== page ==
After dipping slightly in early January due to disappointing Model 3 delivery figures and commentary, Tesla (TSLA) shares have risen about 11% since the Jan. 4 close, easily outpacing the Nasdaq's 3% gain over that time.
The rally seems to have much to do with the fact that more reviewers have finally been able to take the Model 3 for a spin, and that some consumers have finally been able to step inside of one at a Tesla showroom. Both groups seem to like what they see.
While a few columns describing initial Model 3 impressions came out shortly after the sedan's July 28 launch event -- Motor Trend had one, for example -- a slew of additional reviews have arrived this month. Road & Track, Autoweek and USA Today are among the publications with new reviews. And while the car's uber-minimalist interior -- everything that one would normally see via an instrument cluster is shown on the Model 3's 15-inch touchscreen -- yielded mixed reactions, the reviews were quite positive, if not glowing, in most other respects.
"The Model 3 feels like it hails from a decade in the future," wrote Road & Track's Bob Sorokanich after a full day of testing the extended-range version of the sedan on back roads and highways. "Road and tire noise seeped into our Model S, while the Model 3 whooshed along in dampened silence; the studious minimalism of the 3's interior made the S's dash and door panels seem overadorned."
Sorokanich was also a big fan of the Model 3's driving experience. "Out on the road, the Model 3 feels special...Steering, acceleration and chassis are nearly perfectly balanced, no one trait overpowering the others. Outward vision is expansive, the low dash, tall windshield, and minimized A-pillars making it easy to place the car in corners."
Autoweek's Mark Vaughn was also impressed by how quiet the Model 3 was, and spoke highly of other features, such as its cargo space and in-dash ventilation system (the vents can be controlled through the touchscreen). And USA Today's Marco della Cava praised the car's "regenerative" braking system, writing that "in most instances, simply lifting off the throttle results in the Model 3 immediately slowing down, often to the point where you never need to step on the brake pedal." He also appreciated its steering system, which he said "offers the sort of feel normally reserved for cars closer to Model S prices."
One other detail praised by some reviewers: The Model 3 appears to be faster than Tesla -- perhaps worried about the car cannibalizing Model S sales -- claimed it would be. Whereas Tesla gave a 5.6-second 0-60 mph time for the $35,000 base model, and a 5.1-second time for the $44,000 extended-range model, DragTimes and Road & Track recorded 4.6 and 4.9-second times, respectively, for the extended-range model.
Meanwhile, consumers in L.A. and the Bay Area have finally been able to check out the car at local showrooms. Videos of Model 3 cars being mobbed at Tesla stores in Century City and Palo Alto, CA aren't hard to find.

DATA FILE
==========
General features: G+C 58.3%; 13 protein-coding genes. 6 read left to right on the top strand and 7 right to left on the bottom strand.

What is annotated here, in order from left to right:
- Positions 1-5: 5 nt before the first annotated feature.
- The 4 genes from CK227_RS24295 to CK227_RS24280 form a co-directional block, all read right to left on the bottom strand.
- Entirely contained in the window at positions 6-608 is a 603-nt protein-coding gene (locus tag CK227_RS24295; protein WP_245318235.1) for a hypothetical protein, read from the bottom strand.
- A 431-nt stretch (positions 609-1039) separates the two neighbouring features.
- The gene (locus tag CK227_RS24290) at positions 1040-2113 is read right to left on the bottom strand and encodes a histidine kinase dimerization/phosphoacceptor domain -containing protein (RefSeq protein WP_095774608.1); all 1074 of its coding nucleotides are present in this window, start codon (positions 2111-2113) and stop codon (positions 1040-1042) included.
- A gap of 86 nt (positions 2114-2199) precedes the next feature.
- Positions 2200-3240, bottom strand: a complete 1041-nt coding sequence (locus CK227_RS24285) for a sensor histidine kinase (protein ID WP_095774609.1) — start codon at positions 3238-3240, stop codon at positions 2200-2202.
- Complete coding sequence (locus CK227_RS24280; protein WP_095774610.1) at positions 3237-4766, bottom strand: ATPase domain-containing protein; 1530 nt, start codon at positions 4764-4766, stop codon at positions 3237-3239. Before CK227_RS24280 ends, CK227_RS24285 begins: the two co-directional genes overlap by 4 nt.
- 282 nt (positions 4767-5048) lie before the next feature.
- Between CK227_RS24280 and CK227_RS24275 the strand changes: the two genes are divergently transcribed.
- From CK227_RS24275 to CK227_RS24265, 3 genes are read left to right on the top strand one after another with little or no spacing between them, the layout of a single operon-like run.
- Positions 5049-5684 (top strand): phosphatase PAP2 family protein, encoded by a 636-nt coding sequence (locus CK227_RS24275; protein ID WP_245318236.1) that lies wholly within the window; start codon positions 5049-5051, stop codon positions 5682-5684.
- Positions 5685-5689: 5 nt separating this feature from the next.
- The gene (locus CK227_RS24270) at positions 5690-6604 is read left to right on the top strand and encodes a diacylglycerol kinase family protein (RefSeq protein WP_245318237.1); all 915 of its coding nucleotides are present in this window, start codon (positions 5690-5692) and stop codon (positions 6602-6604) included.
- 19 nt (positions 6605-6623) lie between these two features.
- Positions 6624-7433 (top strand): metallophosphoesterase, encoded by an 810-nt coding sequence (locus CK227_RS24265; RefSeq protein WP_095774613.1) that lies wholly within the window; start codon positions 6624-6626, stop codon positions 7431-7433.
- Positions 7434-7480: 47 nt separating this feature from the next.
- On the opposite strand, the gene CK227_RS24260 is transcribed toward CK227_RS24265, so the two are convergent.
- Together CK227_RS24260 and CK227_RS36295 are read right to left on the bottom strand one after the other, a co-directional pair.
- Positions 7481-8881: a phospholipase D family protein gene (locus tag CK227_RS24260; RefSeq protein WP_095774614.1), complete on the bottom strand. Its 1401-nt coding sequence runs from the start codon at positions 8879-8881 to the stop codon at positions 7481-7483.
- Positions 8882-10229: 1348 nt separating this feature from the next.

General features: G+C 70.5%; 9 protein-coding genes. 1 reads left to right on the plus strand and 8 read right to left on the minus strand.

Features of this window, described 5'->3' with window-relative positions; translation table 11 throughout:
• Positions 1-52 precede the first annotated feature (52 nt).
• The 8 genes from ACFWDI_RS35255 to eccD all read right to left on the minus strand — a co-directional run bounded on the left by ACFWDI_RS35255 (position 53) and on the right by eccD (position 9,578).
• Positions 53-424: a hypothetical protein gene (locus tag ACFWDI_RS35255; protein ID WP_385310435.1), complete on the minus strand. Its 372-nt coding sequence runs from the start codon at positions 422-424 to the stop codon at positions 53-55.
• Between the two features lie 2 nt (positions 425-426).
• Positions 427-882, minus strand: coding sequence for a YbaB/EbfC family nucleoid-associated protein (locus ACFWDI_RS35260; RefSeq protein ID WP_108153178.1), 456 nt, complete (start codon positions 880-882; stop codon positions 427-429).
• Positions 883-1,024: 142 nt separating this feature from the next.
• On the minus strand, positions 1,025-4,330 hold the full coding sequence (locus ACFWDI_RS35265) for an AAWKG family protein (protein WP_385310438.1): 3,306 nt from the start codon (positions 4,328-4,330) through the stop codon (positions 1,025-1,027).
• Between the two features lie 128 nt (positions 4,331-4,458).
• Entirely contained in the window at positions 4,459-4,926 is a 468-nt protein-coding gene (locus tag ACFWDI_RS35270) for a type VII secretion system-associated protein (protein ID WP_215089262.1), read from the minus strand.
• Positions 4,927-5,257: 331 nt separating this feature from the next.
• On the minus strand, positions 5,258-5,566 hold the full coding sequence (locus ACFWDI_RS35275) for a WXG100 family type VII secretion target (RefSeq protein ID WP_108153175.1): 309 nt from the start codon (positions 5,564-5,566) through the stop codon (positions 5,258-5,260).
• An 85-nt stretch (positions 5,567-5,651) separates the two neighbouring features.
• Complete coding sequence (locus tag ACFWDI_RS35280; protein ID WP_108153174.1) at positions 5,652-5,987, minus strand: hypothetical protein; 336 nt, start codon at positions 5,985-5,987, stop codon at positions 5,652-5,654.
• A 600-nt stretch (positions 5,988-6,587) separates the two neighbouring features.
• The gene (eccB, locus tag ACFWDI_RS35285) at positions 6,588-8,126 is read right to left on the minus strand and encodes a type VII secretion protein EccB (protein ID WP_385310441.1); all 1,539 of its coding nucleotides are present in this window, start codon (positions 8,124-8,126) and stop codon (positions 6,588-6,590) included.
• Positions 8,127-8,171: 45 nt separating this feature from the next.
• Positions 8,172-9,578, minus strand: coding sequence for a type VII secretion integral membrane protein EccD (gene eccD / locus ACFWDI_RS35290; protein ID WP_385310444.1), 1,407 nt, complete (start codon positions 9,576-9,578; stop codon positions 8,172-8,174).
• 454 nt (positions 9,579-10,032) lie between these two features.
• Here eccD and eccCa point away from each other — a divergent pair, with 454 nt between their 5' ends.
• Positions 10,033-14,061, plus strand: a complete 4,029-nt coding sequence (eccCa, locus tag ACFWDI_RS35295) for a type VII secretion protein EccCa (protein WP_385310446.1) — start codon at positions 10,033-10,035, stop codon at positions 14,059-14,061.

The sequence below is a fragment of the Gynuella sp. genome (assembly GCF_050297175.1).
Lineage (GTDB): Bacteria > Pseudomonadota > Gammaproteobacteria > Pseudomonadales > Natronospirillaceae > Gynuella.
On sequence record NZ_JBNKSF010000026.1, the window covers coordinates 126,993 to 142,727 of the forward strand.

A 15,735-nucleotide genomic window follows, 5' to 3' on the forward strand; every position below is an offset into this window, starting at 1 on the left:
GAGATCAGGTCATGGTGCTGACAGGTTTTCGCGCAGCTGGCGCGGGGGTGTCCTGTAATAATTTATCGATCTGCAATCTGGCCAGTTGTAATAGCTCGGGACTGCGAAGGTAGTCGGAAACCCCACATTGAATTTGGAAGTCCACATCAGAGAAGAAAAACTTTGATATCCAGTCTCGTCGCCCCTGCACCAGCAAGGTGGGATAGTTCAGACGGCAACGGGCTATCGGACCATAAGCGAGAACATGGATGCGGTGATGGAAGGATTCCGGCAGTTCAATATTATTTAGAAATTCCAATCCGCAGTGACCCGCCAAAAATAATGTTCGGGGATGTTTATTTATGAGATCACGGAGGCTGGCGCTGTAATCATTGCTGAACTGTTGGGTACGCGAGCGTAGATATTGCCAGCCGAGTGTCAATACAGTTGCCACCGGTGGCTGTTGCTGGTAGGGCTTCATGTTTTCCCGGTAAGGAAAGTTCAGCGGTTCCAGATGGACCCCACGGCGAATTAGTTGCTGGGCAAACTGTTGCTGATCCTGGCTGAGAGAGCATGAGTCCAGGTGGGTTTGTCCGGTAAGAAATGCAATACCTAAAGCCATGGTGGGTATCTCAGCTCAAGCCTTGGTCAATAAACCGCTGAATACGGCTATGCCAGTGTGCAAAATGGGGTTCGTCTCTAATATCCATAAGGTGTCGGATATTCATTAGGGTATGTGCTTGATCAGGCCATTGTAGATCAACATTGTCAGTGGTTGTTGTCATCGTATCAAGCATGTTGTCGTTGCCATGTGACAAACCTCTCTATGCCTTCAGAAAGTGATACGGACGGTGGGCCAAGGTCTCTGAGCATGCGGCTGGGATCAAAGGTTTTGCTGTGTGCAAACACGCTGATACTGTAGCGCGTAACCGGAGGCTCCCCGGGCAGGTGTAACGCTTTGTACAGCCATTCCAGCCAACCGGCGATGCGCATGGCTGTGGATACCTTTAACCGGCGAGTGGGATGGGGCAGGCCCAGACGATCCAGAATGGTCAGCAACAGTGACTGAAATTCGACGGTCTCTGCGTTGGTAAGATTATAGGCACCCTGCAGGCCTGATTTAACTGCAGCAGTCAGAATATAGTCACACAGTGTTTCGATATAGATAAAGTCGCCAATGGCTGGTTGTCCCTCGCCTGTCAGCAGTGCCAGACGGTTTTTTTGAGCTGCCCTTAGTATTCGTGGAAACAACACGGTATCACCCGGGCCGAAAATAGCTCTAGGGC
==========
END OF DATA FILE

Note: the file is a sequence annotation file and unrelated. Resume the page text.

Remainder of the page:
All of this consumer and media buzz seems to be putting to rest worries that Tesla's ongoing Model 3 production challenges will lead to major order cancellations. It might also be fueling hopes that Tesla's Model 3 net reservation backlog, which stood at 455,000 as of late July and was said by Elon Musk to be even higher as of early November, will rise further still.
On Jan. 3, Tesla, though reporting better-than-expected Model S and X deliveries, said it delivered only 1,550 Model 3 units in Q4, well below a consensus of 4,100. The company also pushed back its timetable for reaching a Model 3 production rate of 5,000 units per week for a second time. Specifically, after having said in November it would reach this milestone by "late Q1," Tesla now says it will "likely" end Q1 producing 2,500 units per week, and is aiming to get to 5,000 by the end of Q2.
As it is, the fact that the cost of a Model 3 reservation ($1,000) is equal to less than 3% of the base model's price served as an incentive for reservation-holders to avoid cancelling, even if a holder's place in line means his or her order is unlikely to be fulfilled before 2019. And so did the fact (as noted by some analysts) that no other automaker has an electric car ready for mass-production that can match what the Model 3 delivers for (depending on the selected options) $35,000 to $50,000.
In areas such as looks, performance, handling and (should the $5,000 Enhanced Autopilot option be purchased) semi-autonomous driving features, there's a night-and-day difference between the Model 3 and rivals such as the Nissan (NSANY) Leaf and GM's (GM) Chevy Bolt. The latest reviews make this crystal clear.
Now if only Tesla could start making the car in larger volumes.
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